While there are just a few thousand electric vehicles in the United States today -- 1 million electric vehicles in California would still be a small percentage of the state's total vehicle fleet of more than 32 million cars and trucks.
But California has about 200,000 hybrid vehicles -- the most of any state.
By the 2018 model year, California plans to require automakers to build a larger number of zero-emission vehicles -- either from fuel cells or fully electric vehicles. The Air Resources Board plans to finalize how many emission-free vehicles it requires by next year.
By 2020, the state is working to have the infrastructure in place to handle those electric vehicles and says that's a "central component" of its strategy to reduce greenhouse gas emissions. It is working to reform electric retail rates on the wholesale market to ensure that "additional electrification minimizes infrastructure cost and maximizes both integration of renewable resources."
"California's energy policy must be clear and focused on meeting our advanced efficiency and renewable energy goals," Air Resources Board Chairwoman Mary Nichols said.
Separately, California, automakers and the Obama administration are working together to set the next round of fuel efficiency and emissions limits for the 2017 model year and beyond. The so-called "Notice of Intent" -- the first indication of where the new requirements may end up -- is due out by Sept. 30.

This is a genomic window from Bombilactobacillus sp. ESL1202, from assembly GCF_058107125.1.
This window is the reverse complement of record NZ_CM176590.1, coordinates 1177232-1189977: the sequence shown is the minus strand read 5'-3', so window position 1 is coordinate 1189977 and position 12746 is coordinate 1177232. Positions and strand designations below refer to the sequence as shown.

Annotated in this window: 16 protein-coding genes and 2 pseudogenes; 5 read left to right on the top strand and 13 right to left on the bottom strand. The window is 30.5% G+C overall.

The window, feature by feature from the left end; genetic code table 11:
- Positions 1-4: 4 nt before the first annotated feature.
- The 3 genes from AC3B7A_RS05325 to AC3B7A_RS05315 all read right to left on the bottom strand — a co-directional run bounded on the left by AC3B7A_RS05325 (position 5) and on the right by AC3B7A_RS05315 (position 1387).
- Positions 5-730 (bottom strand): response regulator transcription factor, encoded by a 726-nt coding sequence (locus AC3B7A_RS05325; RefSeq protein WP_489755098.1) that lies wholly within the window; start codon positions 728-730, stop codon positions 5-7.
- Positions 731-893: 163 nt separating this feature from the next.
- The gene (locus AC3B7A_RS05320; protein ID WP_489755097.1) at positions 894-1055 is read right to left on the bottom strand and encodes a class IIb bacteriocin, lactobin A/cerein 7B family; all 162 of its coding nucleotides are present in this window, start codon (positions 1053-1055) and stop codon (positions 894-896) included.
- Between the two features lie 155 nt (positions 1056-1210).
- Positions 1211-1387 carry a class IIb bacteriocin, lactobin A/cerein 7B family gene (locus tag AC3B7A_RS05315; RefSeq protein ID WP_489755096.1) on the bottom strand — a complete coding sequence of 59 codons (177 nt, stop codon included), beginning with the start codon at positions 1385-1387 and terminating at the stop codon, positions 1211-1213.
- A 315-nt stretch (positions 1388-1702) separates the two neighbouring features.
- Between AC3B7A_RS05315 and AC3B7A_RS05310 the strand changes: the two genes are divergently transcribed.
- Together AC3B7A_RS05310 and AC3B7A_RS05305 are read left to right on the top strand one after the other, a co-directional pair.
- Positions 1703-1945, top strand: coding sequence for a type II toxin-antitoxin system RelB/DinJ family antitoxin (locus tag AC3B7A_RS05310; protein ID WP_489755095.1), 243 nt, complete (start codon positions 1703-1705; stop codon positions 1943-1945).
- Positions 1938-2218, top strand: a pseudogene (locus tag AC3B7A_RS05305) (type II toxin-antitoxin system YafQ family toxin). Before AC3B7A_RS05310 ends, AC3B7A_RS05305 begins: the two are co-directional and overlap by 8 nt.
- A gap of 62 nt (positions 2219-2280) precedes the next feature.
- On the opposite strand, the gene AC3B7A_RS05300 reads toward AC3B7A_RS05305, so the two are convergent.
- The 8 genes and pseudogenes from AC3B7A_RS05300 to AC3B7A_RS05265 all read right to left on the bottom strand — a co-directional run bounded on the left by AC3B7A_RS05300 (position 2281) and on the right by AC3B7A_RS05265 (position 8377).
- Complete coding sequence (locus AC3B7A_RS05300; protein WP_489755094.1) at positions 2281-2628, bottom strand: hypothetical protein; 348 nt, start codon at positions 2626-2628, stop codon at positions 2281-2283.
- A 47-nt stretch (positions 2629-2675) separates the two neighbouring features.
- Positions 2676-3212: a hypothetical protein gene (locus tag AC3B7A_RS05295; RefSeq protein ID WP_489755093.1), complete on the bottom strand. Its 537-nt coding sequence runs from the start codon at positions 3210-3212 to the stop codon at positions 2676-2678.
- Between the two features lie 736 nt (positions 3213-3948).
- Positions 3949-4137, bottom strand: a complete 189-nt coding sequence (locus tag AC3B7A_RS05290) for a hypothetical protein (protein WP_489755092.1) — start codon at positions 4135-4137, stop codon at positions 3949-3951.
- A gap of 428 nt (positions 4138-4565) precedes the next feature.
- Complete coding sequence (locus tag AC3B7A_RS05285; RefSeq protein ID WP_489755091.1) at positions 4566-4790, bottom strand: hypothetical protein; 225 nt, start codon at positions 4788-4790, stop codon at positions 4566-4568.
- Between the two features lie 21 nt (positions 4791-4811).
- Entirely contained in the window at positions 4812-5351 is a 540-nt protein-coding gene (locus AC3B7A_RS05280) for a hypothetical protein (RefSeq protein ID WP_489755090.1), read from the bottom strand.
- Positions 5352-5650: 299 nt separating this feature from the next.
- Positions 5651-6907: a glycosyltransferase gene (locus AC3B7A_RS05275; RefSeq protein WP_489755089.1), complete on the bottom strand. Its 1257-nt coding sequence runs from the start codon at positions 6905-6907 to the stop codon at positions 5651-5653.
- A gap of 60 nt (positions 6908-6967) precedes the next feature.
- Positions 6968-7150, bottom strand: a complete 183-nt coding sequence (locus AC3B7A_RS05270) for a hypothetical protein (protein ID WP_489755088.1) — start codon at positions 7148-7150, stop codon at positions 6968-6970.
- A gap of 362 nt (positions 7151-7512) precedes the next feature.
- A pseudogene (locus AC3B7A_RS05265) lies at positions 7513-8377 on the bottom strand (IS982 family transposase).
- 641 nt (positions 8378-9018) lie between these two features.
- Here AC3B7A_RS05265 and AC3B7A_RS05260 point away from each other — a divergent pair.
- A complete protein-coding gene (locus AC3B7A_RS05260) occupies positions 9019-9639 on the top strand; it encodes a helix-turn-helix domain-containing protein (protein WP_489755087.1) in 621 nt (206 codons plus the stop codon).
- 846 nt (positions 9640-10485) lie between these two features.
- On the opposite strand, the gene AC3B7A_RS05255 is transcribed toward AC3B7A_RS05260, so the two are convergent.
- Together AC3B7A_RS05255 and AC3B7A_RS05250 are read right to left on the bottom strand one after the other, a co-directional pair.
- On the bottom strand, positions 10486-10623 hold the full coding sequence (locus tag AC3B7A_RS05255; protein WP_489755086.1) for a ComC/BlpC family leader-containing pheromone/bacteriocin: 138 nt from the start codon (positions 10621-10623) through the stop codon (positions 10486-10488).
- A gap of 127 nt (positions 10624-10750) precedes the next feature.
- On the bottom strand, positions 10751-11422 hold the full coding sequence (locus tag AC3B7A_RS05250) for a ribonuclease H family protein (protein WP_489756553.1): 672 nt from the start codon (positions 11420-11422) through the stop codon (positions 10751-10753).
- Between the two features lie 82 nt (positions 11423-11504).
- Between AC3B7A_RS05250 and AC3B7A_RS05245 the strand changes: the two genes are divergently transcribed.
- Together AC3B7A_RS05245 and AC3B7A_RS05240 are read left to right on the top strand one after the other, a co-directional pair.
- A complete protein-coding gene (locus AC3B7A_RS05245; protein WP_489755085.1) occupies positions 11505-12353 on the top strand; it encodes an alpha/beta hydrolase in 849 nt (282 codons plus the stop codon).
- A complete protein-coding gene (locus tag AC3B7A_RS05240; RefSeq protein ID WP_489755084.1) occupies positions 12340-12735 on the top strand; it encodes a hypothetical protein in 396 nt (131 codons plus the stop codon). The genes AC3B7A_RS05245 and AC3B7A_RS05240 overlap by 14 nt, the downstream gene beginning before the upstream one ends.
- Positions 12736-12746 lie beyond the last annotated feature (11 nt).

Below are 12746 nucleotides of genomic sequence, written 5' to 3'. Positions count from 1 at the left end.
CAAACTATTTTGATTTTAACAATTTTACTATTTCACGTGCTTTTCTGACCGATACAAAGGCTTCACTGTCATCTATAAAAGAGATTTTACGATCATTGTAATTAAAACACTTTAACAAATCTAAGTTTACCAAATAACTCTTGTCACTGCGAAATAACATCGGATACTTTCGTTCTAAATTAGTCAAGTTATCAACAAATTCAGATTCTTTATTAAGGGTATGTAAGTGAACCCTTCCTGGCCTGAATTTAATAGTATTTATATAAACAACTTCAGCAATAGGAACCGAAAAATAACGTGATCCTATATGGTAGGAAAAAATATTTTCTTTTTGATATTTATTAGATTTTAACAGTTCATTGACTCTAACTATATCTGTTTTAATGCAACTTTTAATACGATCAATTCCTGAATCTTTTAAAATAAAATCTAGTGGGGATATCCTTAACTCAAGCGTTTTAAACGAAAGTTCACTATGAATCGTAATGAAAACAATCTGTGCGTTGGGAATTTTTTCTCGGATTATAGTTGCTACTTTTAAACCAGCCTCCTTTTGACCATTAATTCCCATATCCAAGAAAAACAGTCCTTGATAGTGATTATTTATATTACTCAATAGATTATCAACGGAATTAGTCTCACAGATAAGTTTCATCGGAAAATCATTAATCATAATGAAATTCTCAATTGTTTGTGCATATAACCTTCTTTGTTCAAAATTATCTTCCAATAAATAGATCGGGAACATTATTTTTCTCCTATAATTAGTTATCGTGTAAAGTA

Many environmental groups want the Obama administration to require a fleetwide average of 60 mpg by 2025 for cars and light trucks. Automakers note they already agreed to a fleetwide average of 35 mpg by 2016 -- four years ahead of a congressional mandate.
"Before we have even achieved those new heights, the calls have begun to almost double mileage," said Dave McCurdy, president and CEO of the Alliance of Automobile Manufacturers, the trade group representing Detroit's Big Three automakers, Toyota Motor Corp. and seven others. "Instead of plucking numbers out of the air, we should base policy on science."
In an interview last week, Rep. Ed Markey, D-Mass., chairman of the House Select Committee on Global Warming, said the administration should set the highest mpg figure that's technically feasible, but didn't back a 60 mpg standard.
The Obama administration is also working on a proposed rule to set the first-ever fuel efficiency standards for medium- and heavy-duty trucks.